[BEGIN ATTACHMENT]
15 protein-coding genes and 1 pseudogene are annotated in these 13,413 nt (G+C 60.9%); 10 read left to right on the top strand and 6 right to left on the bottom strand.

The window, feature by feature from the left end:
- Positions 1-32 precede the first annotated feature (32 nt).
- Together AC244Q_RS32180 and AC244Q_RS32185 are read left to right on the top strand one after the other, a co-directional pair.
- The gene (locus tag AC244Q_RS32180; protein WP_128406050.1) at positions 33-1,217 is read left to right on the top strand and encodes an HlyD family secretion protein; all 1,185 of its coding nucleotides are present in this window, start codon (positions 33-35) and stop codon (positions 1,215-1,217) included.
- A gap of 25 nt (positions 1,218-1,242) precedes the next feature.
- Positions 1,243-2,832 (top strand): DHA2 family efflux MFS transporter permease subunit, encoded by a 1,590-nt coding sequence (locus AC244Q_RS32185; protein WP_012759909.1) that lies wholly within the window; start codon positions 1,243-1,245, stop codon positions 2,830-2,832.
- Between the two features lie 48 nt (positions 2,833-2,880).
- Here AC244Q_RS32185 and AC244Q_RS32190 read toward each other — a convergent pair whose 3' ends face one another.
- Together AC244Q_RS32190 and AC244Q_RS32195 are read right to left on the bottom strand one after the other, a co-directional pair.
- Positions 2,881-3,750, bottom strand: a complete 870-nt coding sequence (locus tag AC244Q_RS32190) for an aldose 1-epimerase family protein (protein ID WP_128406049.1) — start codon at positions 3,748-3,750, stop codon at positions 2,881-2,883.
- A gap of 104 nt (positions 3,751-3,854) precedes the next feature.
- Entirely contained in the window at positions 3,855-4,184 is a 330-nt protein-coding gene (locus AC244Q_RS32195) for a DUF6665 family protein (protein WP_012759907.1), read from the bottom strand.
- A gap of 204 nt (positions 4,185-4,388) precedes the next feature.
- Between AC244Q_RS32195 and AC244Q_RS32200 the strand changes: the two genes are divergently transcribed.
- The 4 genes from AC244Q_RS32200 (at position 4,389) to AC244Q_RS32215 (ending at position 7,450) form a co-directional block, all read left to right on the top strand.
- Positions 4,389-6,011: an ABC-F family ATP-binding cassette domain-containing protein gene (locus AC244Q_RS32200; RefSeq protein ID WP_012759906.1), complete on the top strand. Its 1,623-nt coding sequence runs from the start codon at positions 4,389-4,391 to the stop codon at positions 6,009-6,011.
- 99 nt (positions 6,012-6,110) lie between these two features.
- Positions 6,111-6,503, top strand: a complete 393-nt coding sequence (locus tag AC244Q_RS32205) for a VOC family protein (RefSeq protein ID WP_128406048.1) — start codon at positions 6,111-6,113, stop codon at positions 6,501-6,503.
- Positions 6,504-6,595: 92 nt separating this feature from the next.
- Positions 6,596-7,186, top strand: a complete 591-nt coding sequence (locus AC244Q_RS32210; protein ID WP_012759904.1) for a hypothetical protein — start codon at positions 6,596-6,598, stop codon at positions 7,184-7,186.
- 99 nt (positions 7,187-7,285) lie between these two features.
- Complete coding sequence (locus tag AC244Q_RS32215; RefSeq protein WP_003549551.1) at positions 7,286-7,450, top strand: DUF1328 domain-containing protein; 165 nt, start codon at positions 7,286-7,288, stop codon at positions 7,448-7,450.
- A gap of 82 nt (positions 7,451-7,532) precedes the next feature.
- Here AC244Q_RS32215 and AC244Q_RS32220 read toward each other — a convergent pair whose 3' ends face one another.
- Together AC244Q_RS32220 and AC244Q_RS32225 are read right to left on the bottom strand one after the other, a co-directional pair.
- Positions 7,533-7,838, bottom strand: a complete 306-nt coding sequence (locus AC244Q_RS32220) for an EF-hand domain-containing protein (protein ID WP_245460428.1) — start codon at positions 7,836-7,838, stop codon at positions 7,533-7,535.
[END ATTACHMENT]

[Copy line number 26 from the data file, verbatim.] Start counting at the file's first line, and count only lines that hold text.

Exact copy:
- Together AC244Q_RS32220 and AC244Q_RS32225 are read right to left on the bottom strand one after the other, a co-directional pair.